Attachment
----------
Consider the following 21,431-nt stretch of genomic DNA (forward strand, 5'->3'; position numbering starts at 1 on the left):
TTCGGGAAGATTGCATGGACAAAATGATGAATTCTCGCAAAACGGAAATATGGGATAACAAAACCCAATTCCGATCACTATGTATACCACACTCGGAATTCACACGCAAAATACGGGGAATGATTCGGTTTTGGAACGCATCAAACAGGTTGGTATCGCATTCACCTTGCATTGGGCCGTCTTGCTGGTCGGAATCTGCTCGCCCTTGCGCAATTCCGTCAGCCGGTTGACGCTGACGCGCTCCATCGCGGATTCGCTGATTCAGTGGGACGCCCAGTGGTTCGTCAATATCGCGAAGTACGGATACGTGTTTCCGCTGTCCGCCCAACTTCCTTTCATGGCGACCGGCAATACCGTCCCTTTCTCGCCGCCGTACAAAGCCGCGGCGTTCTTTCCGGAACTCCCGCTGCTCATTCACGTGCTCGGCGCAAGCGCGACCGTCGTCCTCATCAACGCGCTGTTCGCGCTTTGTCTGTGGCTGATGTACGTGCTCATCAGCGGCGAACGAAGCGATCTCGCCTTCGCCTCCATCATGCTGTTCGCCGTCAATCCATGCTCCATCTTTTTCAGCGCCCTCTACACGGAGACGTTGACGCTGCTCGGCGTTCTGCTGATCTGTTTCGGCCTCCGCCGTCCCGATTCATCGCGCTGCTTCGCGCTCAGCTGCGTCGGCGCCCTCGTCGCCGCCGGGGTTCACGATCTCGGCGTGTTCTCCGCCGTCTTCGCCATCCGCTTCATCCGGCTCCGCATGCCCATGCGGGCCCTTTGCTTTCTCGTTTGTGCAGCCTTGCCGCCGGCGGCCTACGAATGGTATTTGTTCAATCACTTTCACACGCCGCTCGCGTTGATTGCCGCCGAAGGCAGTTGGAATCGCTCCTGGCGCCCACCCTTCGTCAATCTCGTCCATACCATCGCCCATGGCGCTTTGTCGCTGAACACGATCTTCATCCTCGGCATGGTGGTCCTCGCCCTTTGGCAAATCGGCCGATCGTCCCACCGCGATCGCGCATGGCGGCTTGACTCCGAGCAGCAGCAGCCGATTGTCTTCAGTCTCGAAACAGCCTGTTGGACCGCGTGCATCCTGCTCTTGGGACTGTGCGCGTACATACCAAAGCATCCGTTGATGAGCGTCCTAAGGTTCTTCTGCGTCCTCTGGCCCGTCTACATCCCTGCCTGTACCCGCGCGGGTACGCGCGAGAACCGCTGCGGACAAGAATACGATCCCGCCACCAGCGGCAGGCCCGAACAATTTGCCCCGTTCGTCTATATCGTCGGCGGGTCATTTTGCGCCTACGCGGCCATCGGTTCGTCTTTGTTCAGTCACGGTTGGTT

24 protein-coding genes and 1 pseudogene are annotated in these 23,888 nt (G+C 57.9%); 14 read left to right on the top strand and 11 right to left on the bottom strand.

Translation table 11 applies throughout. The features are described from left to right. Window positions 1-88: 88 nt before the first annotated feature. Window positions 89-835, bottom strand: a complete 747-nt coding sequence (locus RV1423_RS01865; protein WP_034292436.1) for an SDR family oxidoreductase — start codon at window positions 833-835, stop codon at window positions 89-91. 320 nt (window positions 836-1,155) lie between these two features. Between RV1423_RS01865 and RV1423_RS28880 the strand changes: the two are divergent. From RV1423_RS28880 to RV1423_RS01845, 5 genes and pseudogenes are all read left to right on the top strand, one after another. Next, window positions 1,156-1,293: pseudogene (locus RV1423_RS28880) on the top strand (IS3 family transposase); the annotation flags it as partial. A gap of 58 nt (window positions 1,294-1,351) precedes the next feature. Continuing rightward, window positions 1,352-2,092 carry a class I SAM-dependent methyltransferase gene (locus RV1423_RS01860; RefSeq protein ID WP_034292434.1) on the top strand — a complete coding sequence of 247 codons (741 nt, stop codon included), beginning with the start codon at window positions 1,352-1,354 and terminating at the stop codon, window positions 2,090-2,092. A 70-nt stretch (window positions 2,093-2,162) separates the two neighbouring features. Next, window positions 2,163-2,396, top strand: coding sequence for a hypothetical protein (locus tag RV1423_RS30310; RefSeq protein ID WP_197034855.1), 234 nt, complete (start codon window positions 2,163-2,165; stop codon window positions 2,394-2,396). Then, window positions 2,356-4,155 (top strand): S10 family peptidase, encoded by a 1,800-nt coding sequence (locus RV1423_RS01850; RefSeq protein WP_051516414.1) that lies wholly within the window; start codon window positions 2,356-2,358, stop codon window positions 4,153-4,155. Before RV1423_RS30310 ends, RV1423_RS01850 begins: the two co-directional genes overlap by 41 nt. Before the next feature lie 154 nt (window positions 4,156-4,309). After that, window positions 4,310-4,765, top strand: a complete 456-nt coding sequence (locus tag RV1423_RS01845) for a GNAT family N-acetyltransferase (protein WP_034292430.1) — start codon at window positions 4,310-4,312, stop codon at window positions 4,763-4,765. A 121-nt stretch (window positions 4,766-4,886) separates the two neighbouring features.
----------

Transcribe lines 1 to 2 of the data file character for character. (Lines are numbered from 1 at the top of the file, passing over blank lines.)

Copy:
Consider the following 21,431-nt stretch of genomic DNA (forward strand, 5'->3'; position numbering starts at 1 on the left):
TTCGGGAAGATTGCATGGACAAAATGATGAATTCTCGCAAAACGGAAATATGGGATAACAAAACCCAATTCCGATCACTATGTATACCACACTCGGAATTCACACGCAAAATACGGGGAATGATTCGGTTTTGGAACGCATCAAACAGGTTGGTATCGCATTCACCTTGCATTGGGCCGTCTTGCTGGTCGGAATCTGCTCGCCCTTGCGCAATTCCGTCAGCCGGTTGACGCTGACGCGCTCCATCGCGGATTCGCTGATTCAGTGGGACGCCCAGTGGTTCGTCAATATCGCGAAGTACGGATACGTGTTTCCGCTGTCCGCCCAACTTCCTTTCATGGCGACCGGCAATACCGTCCCTTTCTCGCCGCCGTACAAAGCCGCGGCGTTCTTTCCGGAACTCCCGCTGCTCATTCACGTGCTCGGCGCAAGCGCGACCGTCGTCCTCATCAACGCGCTGTTCGCGCTTTGTCTGTGGCTGATGTACGTGCTCATCAGCGGCGAACGAAGCGATCTCGCCTTCGCCTCCATCATGCTGTTCGCCGTCAATCCATGCTCCATCTTTTTCAGCGCCCTCTACACGGAGACGTTGACGCTGCTCGGCGTTCTGCTGATCTGTTTCGGCCTCCGCCGTCCCGATTCATCGCGCTGCTTCGCGCTCAGCTGCGTCGGCGCCCTCGTCGCCGCCGGGGTTCACGATCTCGGCGTGTTCTCCGCCGTCTTCGCCATCCGCTTCATCCGGCTCCGCATGCCCATGCGGGCCCTTTGCTTTCTCGTTTGTGCAGCCTTGCCGCCGGCGGCCTACGAATGGTATTTGTTCAATCACTTTCACACGCCGCTCGCGTTGATTGCCGCCGAAGGCAGTTGGAATCGCTCCTGGCGCCCACCCTTCGTCAATCTCGTCCATACCATCGCCCATGGCGCTTTGTCGCTGAACACGATCTTCATCCTCGGCATGGTGGTCCTCGCCCTTTGGCAAATCGGCCGATCGTCCCACCGCGATCGCGCATGGCGGCTTGACTCCGAGCAGCAGCAGCCGATTGTCTTCAGTCTCGAAACAGCCTGTTGGACCGCGTGCATCCTGCTCTTGGGACTGTGCGCGTACATACCAAAGCATCCGTTGATGAGCGTCCTAAGGTTCTTCTGCGTCCTCTGGCCCGTCTACATCCCTGCCTGTACCCGCGCGGGTACGCGCGAGAACCGCTGCGGACAAGAATACGATCCCGCCACCAGCGGCAGGCCCGAACAATTTGCCCCGTTCGTCTATATCGTCGGCGGGTCATTTTGCGCCTACGCGGCCATCGGTTCGTCTTTGTTCAGTCACGGTTGGTT